The World Series is finally here but the Yankees aren’t a part of it. To compound the pain, the Boston Red Sox are the AL Pennant winners. It’s their fourth World Series appearance in the last 15 years.
To make matters worse, their opponent is the Los Angeles Dodgers, managed by “that guy” Dave Roberts.
Yeah, the guy who stole second base in Game 4 of the 2004 ALCS…yada, yada…barf. Other than FOX Sports, the network airing the World Series, showing the replay of Roberts’ 2004 theft no less than 50 times, it may not bother you that the Dodgers are in the World Series. Which means you are probably under the age of 45-50.
Because if you are 50 years old or older and a Yankees fan, you are NOT happy right now.
You hate the Dodgers as much as your peers and you remember beating the Dodgers in the 1977 and 1978 World Series. You also remember losing to LA in 1981 after being up two-games-to-none.
If you’re 60+ years of age, you remember Sandy Koufax leading the Dodgers to a four-game sweep of the Yankees in 1963. Now granted, the Yankees got the better of them in their 11 meetings – 1941, 1946, 1949, 1952, 1953, 1955, 1956, 1963, 1977, 1978, 1981 – they met the Dodgers in the World Series, winning eight of them.
While Boston and LA will bring in more ratings, I wanted the Brewers and Astros to meet in the Fall Classic. That way either team could have won and it would have been fine.
The Brewers have never won a World Series and the town hasn’t had a professional championship since the 1970-1971 Milwaukee Bucks (NBA). And they haven’t witnessed a pro baseball championship since the Braves called Milwaukee their home and won it all in 1957.
In the Beginning
The intensity of the Yankees – Red Sox rivalry was sporadic from the early 1970s through the mid-1990s.
And, of course, there was the 1978 Yankees comeback season that destroyed the psyche of the Red Sox fan base.
But the heat of the Yankees-Red Sox rivalry over the last 20 years has intensified to a level like nothing I have personally seen before.
At times, the passion expressed has been about the fans more than the players. During those times, the players, for the most part, respected one another. The fans? Never.
As an aside, the Baltimore Orioles, not the Red Sox, were the team that constantly destroyed the Yankees hopes and dreams when we were kids.
I Hate LA
Randy Newman can sing about LA all he wants, but he won’t convince me to like the teams and their fans on the left coast. In particular, I dislike the fans of the Dodgers and Lakers.
Back in the 1970’s, the Yankees and Dodgers rivalry renewed after lying dormant for 14 years.
Those Dodgers teams were unbelievably overhyped and were constantly on national television. Their infield always seemed to be the center of attention and drew constant raves for being together for so long.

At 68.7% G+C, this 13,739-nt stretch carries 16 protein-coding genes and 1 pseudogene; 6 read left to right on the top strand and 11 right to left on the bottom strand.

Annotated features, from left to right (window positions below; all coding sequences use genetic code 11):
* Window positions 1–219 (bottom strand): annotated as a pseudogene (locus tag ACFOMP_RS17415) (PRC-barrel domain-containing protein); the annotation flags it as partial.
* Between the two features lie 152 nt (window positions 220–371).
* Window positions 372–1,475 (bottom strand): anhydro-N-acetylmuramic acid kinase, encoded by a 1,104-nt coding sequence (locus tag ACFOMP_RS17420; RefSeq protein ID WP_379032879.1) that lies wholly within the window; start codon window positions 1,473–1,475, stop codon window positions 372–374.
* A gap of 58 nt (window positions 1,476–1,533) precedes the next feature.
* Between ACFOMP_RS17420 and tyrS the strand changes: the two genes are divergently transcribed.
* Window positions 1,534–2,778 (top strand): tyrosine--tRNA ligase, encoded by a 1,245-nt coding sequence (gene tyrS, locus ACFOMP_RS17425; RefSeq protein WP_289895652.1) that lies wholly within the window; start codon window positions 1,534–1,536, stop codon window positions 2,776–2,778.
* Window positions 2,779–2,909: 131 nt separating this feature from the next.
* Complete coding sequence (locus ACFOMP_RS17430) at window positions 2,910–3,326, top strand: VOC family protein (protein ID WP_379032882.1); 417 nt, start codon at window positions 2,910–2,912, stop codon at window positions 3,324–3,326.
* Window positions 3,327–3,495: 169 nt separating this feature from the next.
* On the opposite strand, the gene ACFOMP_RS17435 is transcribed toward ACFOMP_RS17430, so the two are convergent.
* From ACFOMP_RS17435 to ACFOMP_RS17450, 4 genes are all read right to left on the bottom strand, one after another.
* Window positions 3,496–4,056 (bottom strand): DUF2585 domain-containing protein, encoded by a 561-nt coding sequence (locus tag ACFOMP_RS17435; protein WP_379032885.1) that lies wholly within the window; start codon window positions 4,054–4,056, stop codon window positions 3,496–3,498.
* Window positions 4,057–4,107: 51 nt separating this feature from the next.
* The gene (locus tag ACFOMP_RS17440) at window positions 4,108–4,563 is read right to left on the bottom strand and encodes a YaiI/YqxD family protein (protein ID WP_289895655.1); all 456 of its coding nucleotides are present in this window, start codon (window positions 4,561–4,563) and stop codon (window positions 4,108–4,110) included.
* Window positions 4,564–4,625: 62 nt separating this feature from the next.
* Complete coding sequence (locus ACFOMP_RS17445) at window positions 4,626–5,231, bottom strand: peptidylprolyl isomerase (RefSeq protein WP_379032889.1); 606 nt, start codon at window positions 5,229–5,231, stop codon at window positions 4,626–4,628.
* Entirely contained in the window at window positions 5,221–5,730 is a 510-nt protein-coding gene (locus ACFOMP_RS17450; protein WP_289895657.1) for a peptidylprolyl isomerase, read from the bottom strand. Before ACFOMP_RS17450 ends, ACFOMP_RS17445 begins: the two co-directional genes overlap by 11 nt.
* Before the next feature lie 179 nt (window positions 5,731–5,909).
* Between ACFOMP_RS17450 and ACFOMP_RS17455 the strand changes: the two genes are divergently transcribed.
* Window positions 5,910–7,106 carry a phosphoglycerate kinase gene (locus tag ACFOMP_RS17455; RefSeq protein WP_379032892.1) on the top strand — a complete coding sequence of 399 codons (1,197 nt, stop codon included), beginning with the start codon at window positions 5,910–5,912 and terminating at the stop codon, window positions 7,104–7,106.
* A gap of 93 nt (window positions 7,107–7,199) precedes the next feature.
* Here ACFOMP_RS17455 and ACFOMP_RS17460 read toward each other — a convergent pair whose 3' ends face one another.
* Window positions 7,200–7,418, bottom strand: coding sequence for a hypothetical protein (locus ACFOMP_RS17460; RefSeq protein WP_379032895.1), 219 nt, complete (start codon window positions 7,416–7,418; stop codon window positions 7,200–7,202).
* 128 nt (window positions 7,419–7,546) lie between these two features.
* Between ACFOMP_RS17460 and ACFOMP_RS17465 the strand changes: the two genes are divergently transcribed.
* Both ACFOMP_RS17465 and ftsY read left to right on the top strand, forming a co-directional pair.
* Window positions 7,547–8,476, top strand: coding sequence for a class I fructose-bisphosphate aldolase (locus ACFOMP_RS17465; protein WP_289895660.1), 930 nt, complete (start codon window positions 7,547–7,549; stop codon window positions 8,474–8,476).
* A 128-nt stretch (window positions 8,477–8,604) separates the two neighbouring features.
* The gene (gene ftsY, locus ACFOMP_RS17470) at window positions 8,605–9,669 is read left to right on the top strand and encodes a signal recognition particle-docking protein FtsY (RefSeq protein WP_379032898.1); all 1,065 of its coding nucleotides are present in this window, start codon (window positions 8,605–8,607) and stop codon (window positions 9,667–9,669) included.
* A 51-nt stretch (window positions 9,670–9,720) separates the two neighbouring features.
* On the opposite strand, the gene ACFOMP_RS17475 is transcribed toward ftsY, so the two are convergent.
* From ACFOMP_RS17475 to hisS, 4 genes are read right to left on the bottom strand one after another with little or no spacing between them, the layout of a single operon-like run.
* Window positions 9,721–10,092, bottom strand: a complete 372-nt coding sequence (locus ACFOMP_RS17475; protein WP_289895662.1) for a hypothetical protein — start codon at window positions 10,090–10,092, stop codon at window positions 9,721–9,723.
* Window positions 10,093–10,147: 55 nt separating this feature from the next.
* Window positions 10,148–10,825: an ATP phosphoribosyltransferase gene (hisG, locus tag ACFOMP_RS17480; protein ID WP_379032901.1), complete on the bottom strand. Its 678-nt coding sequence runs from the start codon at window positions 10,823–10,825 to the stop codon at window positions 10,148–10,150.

But just because you are together a long time, doesn’t make you great at what you do. You would have thought Steve Garvey (1B), Davey Lopes (2B), Bill Russell (SS), and Ron Cey (3B) were the be-all and end-all based on the media’s coverage of them.
While the foursome could all hit, they were NOT a good defensive infield. Despite an erratic arm, Garvey managed to win four Gold Glove Awards. Garvey’s clean-cut image, which was later exposed to be a farce, was particularly rankling.
Lopes won a Gold Glove Award in 1978 despite committing 20 errors. Fangraphs ranked him as the 11th overall defensive shortstop in the Majors, and he trailed fellow NL’ers Manny Trillo and Dave Cash.
It was no stretch for Cey to commit 20+ errors annually, while Russell topped 30 errors during a number of seasons.
Dodgers’ manager Tommy Lasorda took the cake though. Mr. Hollywood loved the LA scene and rubbing shoulders with the likes of Frank Sinatra and others. He “bled Dodger blue” and his mastery of engaging with umpires to stall until his reliever was ready drove you crazy.
Now, he’s a likable character. Back then, not so much if you weren’t a Dodgers’ fan.
Instead of enjoying the World Series, I am having flashbacks to 1986 when the New York Mets faced off with the Red Sox in the World Series. Almost every Yankees fan I knew was a rooting for the Red Sox. You heard that correctly: rooting for the Red Sox.
The Yankees – Red Sox rivalry was in a bit of a lull at that point. The Yankees missed the postseason for five straight years while the Red Sox were the team of Roger Clemens and Wade Boggs. Unfortunately, they were also the team of Bill Buckner in 1986.
Had the Red Sox beaten the Mets, the pressure would have been much less once the 2004 ALCS rolled around. The “Curse of the Bambino”, after 68 years, would have been no more and the Mets would still be sitting on their one and only World Series win, possibly even until today.
Still, you couldn’t help but chuckle at the Red Sox for blowing another opportunity to end The Curse.
The Dodgers haven’t won a World Series since 1988 when Orel Hershiser pitched them past the favored Mets (NLCS) and Oakland Athletics (WS).
LA has appeared in only one World Series since then, last year’s loss to the Houston Astros in a Series that went the full seven games. And the way the first two games have gone in this year’s Series, it looks like the Dodgers’ winless streak will continue, which means another ring for the Red Sox.